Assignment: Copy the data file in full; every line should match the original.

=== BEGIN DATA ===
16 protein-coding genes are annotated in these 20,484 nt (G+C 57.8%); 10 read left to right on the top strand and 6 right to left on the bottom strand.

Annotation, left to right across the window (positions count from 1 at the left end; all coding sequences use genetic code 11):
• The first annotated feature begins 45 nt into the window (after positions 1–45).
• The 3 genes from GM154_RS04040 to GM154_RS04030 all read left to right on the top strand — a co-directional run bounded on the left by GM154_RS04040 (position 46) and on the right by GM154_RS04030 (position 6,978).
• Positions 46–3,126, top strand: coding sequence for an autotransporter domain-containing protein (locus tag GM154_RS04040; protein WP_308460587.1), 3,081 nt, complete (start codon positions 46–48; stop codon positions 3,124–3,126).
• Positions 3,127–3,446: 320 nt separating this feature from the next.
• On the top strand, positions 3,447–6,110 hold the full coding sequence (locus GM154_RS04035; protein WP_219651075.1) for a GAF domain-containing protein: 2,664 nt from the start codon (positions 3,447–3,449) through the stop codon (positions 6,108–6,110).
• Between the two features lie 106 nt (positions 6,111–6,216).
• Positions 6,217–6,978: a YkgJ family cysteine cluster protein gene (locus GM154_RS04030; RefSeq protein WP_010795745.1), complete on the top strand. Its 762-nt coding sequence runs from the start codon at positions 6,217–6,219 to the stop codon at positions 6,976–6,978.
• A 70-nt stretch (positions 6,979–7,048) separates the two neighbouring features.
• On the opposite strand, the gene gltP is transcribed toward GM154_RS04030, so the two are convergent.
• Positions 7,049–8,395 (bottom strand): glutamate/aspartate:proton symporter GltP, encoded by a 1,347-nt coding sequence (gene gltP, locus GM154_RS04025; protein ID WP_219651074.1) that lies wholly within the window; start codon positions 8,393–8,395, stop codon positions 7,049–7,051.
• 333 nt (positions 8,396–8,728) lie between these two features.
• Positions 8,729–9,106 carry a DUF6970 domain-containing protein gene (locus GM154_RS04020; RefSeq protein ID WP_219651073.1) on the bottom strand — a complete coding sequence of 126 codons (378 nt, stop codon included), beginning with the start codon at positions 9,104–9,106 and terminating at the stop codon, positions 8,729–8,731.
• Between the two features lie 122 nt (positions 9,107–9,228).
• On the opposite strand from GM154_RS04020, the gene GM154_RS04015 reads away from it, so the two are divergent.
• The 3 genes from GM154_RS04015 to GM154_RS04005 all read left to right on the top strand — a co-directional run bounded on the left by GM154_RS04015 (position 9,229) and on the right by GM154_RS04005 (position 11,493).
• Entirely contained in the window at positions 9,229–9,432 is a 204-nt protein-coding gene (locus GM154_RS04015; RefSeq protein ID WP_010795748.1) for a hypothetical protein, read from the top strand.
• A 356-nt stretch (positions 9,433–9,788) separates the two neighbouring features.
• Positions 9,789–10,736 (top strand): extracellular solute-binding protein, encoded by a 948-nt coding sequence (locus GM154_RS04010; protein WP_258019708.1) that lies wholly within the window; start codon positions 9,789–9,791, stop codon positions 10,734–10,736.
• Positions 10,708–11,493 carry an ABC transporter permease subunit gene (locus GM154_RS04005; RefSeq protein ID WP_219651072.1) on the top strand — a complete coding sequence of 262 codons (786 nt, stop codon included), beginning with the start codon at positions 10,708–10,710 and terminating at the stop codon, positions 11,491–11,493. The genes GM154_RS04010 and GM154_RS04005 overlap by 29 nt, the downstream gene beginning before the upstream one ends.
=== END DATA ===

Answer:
16 protein-coding genes are annotated in these 20,484 nt (G+C 57.8%); 10 read left to right on the top strand and 6 right to left on the bottom strand.

Annotation, left to right across the window (positions count from 1 at the left end; all coding sequences use genetic code 11):
• The first annotated feature begins 45 nt into the window (after positions 1–45).
• The 3 genes from GM154_RS04040 to GM154_RS04030 all read left to right on the top strand — a co-directional run bounded on the left by GM154_RS04040 (position 46) and on the right by GM154_RS04030 (position 6,978).
• Positions 46–3,126, top strand: coding sequence for an autotransporter domain-containing protein (locus tag GM154_RS04040; protein WP_308460587.1), 3,081 nt, complete (start codon positions 46–48; stop codon positions 3,124–3,126).
• Positions 3,127–3,446: 320 nt separating this feature from the next.
• On the top strand, positions 3,447–6,110 hold the full coding sequence (locus GM154_RS04035; protein WP_219651075.1) for a GAF domain-containing protein: 2,664 nt from the start codon (positions 3,447–3,449) through the stop codon (positions 6,108–6,110).
• Between the two features lie 106 nt (positions 6,111–6,216).
• Positions 6,217–6,978: a YkgJ family cysteine cluster protein gene (locus GM154_RS04030; RefSeq protein WP_010795745.1), complete on the top strand. Its 762-nt coding sequence runs from the start codon at positions 6,217–6,219 to the stop codon at positions 6,976–6,978.
• A 70-nt stretch (positions 6,979–7,048) separates the two neighbouring features.
• On the opposite strand, the gene gltP is transcribed toward GM154_RS04030, so the two are convergent.
• Positions 7,049–8,395 (bottom strand): glutamate/aspartate:proton symporter GltP, encoded by a 1,347-nt coding sequence (gene gltP, locus GM154_RS04025; protein ID WP_219651074.1) that lies wholly within the window; start codon positions 8,393–8,395, stop codon positions 7,049–7,051.
• 333 nt (positions 8,396–8,728) lie between these two features.
• Positions 8,729–9,106 carry a DUF6970 domain-containing protein gene (locus GM154_RS04020; RefSeq protein ID WP_219651073.1) on the bottom strand — a complete coding sequence of 126 codons (378 nt, stop codon included), beginning with the start codon at positions 9,104–9,106 and terminating at the stop codon, positions 8,729–8,731.
• Between the two features lie 122 nt (positions 9,107–9,228).
• On the opposite strand from GM154_RS04020, the gene GM154_RS04015 reads away from it, so the two are divergent.
• The 3 genes from GM154_RS04015 to GM154_RS04005 all read left to right on the top strand — a co-directional run bounded on the left by GM154_RS04015 (position 9,229) and on the right by GM154_RS04005 (position 11,493).
• Entirely contained in the window at positions 9,229–9,432 is a 204-nt protein-coding gene (locus GM154_RS04015; RefSeq protein ID WP_010795748.1) for a hypothetical protein, read from the top strand.
• A 356-nt stretch (positions 9,433–9,788) separates the two neighbouring features.
• Positions 9,789–10,736 (top strand): extracellular solute-binding protein, encoded by a 948-nt coding sequence (locus GM154_RS04010; protein WP_258019708.1) that lies wholly within the window; start codon positions 9,789–9,791, stop codon positions 10,734–10,736.
• Positions 10,708–11,493 carry an ABC transporter permease subunit gene (locus GM154_RS04005; RefSeq protein ID WP_219651072.1) on the top strand — a complete coding sequence of 262 codons (786 nt, stop codon included), beginning with the start codon at positions 10,708–10,710 and terminating at the stop codon, positions 11,491–11,493. The genes GM154_RS04010 and GM154_RS04005 overlap by 29 nt, the downstream gene beginning before the upstream one ends.